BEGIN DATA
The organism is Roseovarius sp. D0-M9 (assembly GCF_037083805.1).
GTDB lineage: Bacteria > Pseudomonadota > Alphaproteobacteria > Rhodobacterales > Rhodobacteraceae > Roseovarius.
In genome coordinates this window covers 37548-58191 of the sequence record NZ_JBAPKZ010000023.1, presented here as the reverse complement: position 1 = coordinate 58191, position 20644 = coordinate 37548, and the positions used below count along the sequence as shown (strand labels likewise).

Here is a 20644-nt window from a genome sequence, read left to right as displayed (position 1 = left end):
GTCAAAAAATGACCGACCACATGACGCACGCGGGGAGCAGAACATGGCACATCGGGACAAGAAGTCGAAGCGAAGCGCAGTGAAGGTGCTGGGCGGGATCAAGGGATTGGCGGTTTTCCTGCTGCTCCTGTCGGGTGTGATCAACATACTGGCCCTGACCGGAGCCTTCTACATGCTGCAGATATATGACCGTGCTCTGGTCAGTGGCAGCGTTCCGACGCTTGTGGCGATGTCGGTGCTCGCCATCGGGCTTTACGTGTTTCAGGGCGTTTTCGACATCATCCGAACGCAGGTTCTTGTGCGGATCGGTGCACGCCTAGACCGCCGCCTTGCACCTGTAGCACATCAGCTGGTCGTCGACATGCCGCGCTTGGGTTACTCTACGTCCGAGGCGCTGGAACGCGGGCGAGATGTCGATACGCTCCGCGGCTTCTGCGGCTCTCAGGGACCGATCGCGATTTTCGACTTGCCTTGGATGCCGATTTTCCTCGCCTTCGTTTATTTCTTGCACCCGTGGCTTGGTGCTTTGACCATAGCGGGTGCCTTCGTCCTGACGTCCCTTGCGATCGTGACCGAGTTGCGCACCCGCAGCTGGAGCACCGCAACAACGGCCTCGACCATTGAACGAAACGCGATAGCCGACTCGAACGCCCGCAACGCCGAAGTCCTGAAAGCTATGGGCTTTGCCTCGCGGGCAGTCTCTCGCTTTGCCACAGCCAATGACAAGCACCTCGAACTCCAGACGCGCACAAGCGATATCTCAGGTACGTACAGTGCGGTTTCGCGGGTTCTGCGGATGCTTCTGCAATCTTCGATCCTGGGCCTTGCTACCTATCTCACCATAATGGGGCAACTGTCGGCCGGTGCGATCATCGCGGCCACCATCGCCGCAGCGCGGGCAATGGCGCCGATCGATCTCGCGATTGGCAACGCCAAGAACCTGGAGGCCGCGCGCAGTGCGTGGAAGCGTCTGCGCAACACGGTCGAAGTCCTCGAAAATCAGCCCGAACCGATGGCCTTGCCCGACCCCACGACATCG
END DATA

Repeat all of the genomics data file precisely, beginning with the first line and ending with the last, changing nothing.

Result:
The organism is Roseovarius sp. D0-M9 (assembly GCF_037083805.1).
GTDB lineage: Bacteria > Pseudomonadota > Alphaproteobacteria > Rhodobacterales > Rhodobacteraceae > Roseovarius.
In genome coordinates this window covers 37548-58191 of the sequence record NZ_JBAPKZ010000023.1, presented here as the reverse complement: position 1 = coordinate 58191, position 20644 = coordinate 37548, and the positions used below count along the sequence as shown (strand labels likewise).

Here is a 20644-nt window from a genome sequence, read left to right as displayed (position 1 = left end):
GTCAAAAAATGACCGACCACATGACGCACGCGGGGAGCAGAACATGGCACATCGGGACAAGAAGTCGAAGCGAAGCGCAGTGAAGGTGCTGGGCGGGATCAAGGGATTGGCGGTTTTCCTGCTGCTCCTGTCGGGTGTGATCAACATACTGGCCCTGACCGGAGCCTTCTACATGCTGCAGATATATGACCGTGCTCTGGTCAGTGGCAGCGTTCCGACGCTTGTGGCGATGTCGGTGCTCGCCATCGGGCTTTACGTGTTTCAGGGCGTTTTCGACATCATCCGAACGCAGGTTCTTGTGCGGATCGGTGCACGCCTAGACCGCCGCCTTGCACCTGTAGCACATCAGCTGGTCGTCGACATGCCGCGCTTGGGTTACTCTACGTCCGAGGCGCTGGAACGCGGGCGAGATGTCGATACGCTCCGCGGCTTCTGCGGCTCTCAGGGACCGATCGCGATTTTCGACTTGCCTTGGATGCCGATTTTCCTCGCCTTCGTTTATTTCTTGCACCCGTGGCTTGGTGCTTTGACCATAGCGGGTGCCTTCGTCCTGACGTCCCTTGCGATCGTGACCGAGTTGCGCACCCGCAGCTGGAGCACCGCAACAACGGCCTCGACCATTGAACGAAACGCGATAGCCGACTCGAACGCCCGCAACGCCGAAGTCCTGAAAGCTATGGGCTTTGCCTCGCGGGCAGTCTCTCGCTTTGCCACAGCCAATGACAAGCACCTCGAACTCCAGACGCGCACAAGCGATATCTCAGGTACGTACAGTGCGGTTTCGCGGGTTCTGCGGATGCTTCTGCAATCTTCGATCCTGGGCCTTGCTACCTATCTCACCATAATGGGGCAACTGTCGGCCGGTGCGATCATCGCGGCCACCATCGCCGCAGCGCGGGCAATGGCGCCGATCGATCTCGCGATTGGCAACGCCAAGAACCTGGAGGCCGCGCGCAGTGCGTGGAAGCGTCTGCGCAACACGGTCGAAGTCCTCGAAAATCAGCCCGAACCGATGGCCTTGCCCGACCCCACGACATCG